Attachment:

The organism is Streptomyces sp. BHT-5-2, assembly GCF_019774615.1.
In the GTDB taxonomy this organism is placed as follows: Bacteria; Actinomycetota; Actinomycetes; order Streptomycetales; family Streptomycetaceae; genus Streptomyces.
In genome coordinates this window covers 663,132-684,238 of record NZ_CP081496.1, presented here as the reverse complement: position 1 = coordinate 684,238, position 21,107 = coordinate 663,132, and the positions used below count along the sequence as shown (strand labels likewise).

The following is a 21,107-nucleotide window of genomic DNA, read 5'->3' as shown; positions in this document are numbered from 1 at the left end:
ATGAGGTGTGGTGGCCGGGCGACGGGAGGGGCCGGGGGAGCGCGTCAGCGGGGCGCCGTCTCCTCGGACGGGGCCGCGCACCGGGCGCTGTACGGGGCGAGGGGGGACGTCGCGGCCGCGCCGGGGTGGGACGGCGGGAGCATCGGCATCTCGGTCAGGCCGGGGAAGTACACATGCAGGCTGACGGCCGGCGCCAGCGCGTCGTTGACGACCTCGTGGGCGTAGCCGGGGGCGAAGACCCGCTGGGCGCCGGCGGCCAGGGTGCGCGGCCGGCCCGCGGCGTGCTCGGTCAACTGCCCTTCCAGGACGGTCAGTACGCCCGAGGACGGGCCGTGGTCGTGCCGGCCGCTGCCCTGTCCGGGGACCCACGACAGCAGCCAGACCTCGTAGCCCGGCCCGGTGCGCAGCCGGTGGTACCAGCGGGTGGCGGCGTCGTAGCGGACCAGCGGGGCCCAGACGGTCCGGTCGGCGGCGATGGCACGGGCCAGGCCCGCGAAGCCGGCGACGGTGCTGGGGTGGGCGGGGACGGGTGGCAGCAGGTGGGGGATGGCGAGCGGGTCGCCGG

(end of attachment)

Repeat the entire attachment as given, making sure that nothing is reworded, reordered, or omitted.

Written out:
The organism is Streptomyces sp. BHT-5-2, assembly GCF_019774615.1.
In the GTDB taxonomy this organism is placed as follows: Bacteria; Actinomycetota; Actinomycetes; order Streptomycetales; family Streptomycetaceae; genus Streptomyces.
In genome coordinates this window covers 663,132-684,238 of record NZ_CP081496.1, presented here as the reverse complement: position 1 = coordinate 684,238, position 21,107 = coordinate 663,132, and the positions used below count along the sequence as shown (strand labels likewise).

The following is a 21,107-nucleotide window of genomic DNA, read 5'->3' as shown; positions in this document are numbered from 1 at the left end:
ATGAGGTGTGGTGGCCGGGCGACGGGAGGGGCCGGGGGAGCGCGTCAGCGGGGCGCCGTCTCCTCGGACGGGGCCGCGCACCGGGCGCTGTACGGGGCGAGGGGGGACGTCGCGGCCGCGCCGGGGTGGGACGGCGGGAGCATCGGCATCTCGGTCAGGCCGGGGAAGTACACATGCAGGCTGACGGCCGGCGCCAGCGCGTCGTTGACGACCTCGTGGGCGTAGCCGGGGGCGAAGACCCGCTGGGCGCCGGCGGCCAGGGTGCGCGGCCGGCCCGCGGCGTGCTCGGTCAACTGCCCTTCCAGGACGGTCAGTACGCCCGAGGACGGGCCGTGGTCGTGCCGGCCGCTGCCCTGTCCGGGGACCCACGACAGCAGCCAGACCTCGTAGCCCGGCCCGGTGCGCAGCCGGTGGTACCAGCGGGTGGCGGCGTCGTAGCGGACCAGCGGGGCCCAGACGGTCCGGTCGGCGGCGATGGCACGGGCCAGGCCCGCGAAGCCGGCGACGGTGCTGGGGTGGGCGGGGACGGGTGGCAGCAGGTGGGGGATGGCGAGCGGGTCGCCGG